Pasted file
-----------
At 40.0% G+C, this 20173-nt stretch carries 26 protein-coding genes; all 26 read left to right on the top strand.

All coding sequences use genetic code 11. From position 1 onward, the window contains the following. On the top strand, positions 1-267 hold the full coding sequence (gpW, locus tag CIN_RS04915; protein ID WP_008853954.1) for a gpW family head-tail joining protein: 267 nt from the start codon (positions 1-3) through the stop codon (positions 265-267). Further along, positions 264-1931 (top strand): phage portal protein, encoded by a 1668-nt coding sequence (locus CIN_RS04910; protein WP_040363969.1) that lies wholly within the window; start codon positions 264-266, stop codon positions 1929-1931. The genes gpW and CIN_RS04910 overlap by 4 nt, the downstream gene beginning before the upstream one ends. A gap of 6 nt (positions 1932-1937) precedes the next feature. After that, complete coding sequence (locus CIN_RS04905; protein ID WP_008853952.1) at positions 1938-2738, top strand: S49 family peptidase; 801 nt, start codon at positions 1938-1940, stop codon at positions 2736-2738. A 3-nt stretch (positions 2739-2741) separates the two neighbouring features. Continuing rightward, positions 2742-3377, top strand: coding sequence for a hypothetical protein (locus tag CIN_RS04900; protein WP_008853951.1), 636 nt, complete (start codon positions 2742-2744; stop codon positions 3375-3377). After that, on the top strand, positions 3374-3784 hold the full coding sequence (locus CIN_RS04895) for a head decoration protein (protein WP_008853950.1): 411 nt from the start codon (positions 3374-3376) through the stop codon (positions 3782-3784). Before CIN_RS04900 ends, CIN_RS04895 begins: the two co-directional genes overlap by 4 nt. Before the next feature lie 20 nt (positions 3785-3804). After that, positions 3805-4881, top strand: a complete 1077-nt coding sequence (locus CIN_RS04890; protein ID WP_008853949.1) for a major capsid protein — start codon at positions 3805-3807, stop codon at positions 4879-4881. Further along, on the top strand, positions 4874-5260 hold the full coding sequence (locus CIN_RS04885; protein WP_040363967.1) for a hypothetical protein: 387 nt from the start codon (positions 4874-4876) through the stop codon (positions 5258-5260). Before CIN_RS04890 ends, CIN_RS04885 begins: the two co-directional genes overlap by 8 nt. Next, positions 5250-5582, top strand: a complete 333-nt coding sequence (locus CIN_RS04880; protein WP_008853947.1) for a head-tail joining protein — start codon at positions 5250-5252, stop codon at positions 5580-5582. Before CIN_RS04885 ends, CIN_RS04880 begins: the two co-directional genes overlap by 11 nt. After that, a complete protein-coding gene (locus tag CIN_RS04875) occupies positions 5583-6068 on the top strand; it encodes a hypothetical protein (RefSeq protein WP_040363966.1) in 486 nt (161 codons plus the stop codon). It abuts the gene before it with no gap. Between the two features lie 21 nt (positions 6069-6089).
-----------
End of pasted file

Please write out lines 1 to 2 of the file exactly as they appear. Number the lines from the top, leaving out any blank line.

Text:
At 40.0% G+C, this 20173-nt stretch carries 26 protein-coding genes; all 26 read left to right on the top strand.

All coding sequences use genetic code 11. From position 1 onward, the window contains the following. On the top strand, positions 1-267 hold the full coding sequence (gpW, locus tag CIN_RS04915; protein ID WP_008853954.1) for a gpW family head-tail joining protein: 267 nt from the start codon (positions 1-3) through the stop codon (positions 265-267). Further along, positions 264-1931 (top strand): phage portal protein, encoded by a 1668-nt coding sequence (locus CIN_RS04910; protein WP_040363969.1) that lies wholly within the window; start codon positions 264-266, stop codon positions 1929-1931. The genes gpW and CIN_RS04910 overlap by 4 nt, the downstream gene beginning before the upstream one ends. A gap of 6 nt (positions 1932-1937) precedes the next feature. After that, complete coding sequence (locus CIN_RS04905; protein ID WP_008853952.1) at positions 1938-2738, top strand: S49 family peptidase; 801 nt, start codon at positions 1938-1940, stop codon at positions 2736-2738. A 3-nt stretch (positions 2739-2741) separates the two neighbouring features. Continuing rightward, positions 2742-3377, top strand: coding sequence for a hypothetical protein (locus tag CIN_RS04900; protein WP_008853951.1), 636 nt, complete (start codon positions 2742-2744; stop codon positions 3375-3377). After that, on the top strand, positions 3374-3784 hold the full coding sequence (locus CIN_RS04895) for a head decoration protein (protein WP_008853950.1): 411 nt from the start codon (positions 3374-3376) through the stop codon (positions 3782-3784). Before CIN_RS04900 ends, CIN_RS04895 begins: the two co-directional genes overlap by 4 nt. Before the next feature lie 20 nt (positions 3785-3804). After that, positions 3805-4881, top strand: a complete 1077-nt coding sequence (locus CIN_RS04890; protein ID WP_008853949.1) for a major capsid protein — start codon at positions 3805-3807, stop codon at positions 4879-4881. Further along, on the top strand, positions 4874-5260 hold the full coding sequence (locus CIN_RS04885; protein WP_040363967.1) for a hypothetical protein: 387 nt from the start codon (positions 4874-4876) through the stop codon (positions 5258-5260). Before CIN_RS04890 ends, CIN_RS04885 begins: the two co-directional genes overlap by 8 nt. Next, positions 5250-5582, top strand: a complete 333-nt coding sequence (locus CIN_RS04880; protein WP_008853947.1) for a head-tail joining protein — start codon at positions 5250-5252, stop codon at positions 5580-5582. Before CIN_RS04885 ends, CIN_RS04880 begins: the two co-directional genes overlap by 11 nt. After that, a complete protein-coding gene (locus tag CIN_RS04875) occupies positions 5583-6068 on the top strand; it encodes a hypothetical protein (RefSeq protein WP_040363966.1) in 486 nt (161 codons plus the stop codon). It abuts the gene before it with no gap. Between the two features lie 21 nt (positions 6069-6089).